The cations are preferably selected from K+, Na+, Li+, NH4 +, Ca++ or Mg++, for carrageenan, in particular kappa-carrageenan, K+, NH4 + or Ca++ is preferred. The amount of cations is preferably less than 5%, more preferably 0.01 to 3%, and especially preferred to be in the range of 0.01 to 1% by weight in the aqueous pullulan solution. The preferred salt concentration in films or capsules is 1.0% to 1.5% by weight. A preferred salt is potassium chloride.
  • [0089]
    In a preferred embodiment of the present invention, the film-forming compositions further comprise one or more sequestering agents.
  • [0090]
    In a further preferred embodiment of the present invention the sequestering agents are selected from the group comprising ethylenediaminetetraacetic acid, acetic acid, boric acid, citric acid, edetic acid, gluconic acid, lactic acid, phosphoric acid, tartaric acid, or salts thereof, methaphosphates, dihydroxyethylglycine, lecithin or beta cyclodextrin and combinations thereof. Especially preferred is ethylenediaminetetraacetic acid or salts thereof or citric acid or salts thereof. Preferably the amount of sequestering agent is in the range of 0.08% or less by weight in the aqueous pullulan solution. The preferred concentration of sequestering agent in films or capsules is 3.0% by weight or less, more preferably 1.0% by weight or less.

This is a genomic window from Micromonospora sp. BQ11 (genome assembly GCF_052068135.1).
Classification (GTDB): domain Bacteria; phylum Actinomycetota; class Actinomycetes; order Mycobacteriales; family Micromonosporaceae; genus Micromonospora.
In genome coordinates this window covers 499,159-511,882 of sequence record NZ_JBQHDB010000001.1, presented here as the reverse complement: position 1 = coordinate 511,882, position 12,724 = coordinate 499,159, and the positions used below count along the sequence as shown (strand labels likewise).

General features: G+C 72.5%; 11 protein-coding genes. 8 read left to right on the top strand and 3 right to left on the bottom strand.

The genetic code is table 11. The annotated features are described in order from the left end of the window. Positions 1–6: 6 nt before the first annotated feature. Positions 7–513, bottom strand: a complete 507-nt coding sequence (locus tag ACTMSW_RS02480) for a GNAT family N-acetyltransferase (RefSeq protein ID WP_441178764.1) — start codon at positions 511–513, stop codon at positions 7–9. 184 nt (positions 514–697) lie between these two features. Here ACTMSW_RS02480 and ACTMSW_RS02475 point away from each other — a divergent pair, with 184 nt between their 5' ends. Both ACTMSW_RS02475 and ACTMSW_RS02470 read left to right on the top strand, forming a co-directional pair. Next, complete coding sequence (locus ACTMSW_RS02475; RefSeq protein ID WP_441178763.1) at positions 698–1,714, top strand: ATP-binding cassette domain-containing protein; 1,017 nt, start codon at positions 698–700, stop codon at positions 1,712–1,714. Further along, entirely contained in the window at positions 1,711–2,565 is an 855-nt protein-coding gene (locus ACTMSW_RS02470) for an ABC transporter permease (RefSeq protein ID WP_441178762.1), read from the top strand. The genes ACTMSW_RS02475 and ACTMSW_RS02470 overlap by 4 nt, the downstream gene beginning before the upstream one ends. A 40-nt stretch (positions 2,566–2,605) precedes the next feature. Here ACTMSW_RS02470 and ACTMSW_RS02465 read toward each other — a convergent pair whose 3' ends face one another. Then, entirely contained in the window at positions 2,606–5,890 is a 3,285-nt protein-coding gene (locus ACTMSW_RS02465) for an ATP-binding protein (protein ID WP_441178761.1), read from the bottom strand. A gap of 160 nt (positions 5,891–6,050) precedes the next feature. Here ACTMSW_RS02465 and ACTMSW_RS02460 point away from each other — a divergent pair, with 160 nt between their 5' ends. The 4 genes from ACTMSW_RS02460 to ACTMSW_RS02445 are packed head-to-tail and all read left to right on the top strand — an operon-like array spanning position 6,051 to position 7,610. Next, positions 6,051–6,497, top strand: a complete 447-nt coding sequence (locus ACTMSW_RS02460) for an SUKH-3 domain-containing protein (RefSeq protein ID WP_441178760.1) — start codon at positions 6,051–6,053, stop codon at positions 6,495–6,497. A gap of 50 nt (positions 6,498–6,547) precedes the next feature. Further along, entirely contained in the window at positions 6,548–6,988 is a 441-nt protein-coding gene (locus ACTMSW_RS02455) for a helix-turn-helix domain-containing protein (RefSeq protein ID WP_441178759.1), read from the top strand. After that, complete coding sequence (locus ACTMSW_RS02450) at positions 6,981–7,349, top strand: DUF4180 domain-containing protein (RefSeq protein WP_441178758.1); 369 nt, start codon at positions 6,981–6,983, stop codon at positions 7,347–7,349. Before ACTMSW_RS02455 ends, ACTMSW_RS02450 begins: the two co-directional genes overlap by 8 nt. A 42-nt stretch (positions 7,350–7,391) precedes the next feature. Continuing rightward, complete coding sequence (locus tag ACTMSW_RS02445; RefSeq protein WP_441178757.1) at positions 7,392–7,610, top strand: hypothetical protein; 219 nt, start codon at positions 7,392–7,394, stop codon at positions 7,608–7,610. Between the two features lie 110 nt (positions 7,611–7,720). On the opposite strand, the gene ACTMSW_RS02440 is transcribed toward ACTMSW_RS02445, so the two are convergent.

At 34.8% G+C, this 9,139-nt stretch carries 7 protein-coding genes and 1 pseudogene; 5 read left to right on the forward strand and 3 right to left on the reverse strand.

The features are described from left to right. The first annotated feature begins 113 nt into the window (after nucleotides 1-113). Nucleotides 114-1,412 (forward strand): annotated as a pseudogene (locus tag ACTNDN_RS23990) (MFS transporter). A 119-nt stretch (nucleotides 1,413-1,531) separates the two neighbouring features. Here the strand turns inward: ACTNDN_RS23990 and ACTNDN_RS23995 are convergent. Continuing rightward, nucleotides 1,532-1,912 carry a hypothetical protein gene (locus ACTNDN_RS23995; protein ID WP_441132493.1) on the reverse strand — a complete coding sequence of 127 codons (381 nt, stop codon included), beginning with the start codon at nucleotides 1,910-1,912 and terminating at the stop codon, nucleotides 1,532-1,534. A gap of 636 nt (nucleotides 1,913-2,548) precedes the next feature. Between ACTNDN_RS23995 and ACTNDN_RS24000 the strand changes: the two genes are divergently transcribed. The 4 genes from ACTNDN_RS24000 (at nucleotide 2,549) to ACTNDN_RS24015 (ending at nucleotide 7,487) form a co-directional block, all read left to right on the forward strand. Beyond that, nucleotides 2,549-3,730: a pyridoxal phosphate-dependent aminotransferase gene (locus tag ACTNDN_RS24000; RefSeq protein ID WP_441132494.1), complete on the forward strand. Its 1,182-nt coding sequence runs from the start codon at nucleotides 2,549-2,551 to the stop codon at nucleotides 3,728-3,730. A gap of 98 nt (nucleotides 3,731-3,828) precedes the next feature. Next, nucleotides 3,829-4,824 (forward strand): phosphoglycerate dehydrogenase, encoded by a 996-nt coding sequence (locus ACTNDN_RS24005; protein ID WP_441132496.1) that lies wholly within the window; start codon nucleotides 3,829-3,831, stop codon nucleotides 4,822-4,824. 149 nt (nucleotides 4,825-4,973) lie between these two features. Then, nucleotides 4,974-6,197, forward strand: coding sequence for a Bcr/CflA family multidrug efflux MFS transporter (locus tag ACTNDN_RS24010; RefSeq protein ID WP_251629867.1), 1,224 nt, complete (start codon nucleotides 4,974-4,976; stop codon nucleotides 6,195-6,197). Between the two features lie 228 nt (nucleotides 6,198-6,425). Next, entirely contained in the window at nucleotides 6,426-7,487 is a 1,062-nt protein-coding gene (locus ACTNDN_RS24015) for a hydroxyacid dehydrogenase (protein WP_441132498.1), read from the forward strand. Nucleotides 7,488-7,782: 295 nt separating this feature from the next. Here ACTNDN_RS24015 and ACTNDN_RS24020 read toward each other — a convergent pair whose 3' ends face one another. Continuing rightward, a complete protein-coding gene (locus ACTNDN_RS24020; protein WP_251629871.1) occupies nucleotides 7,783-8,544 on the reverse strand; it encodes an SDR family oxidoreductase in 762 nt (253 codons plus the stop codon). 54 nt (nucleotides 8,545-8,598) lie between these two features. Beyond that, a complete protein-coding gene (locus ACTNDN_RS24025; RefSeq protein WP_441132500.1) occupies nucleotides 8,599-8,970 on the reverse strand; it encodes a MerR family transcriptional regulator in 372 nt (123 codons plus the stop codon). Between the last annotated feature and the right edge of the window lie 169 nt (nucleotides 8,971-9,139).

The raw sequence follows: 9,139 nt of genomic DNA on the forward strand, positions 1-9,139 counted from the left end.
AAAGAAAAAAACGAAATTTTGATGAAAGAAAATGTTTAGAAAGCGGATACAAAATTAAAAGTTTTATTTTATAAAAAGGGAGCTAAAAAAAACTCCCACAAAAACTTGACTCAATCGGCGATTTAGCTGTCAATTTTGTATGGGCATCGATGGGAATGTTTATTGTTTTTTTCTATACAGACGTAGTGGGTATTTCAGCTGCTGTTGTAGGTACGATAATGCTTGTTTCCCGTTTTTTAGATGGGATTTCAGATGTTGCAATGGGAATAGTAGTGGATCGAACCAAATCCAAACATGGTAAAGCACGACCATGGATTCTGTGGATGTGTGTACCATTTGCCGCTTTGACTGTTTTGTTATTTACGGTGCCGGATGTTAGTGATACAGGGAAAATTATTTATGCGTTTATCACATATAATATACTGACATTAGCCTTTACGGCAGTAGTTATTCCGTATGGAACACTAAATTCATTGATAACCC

• [0091]
    In another preferred embodiment of the present invention, the amount of the sequestering agent is preferably less than 3%, especially 0.01 to 1% by weight of the aqueous dipping solution.
  • [0092]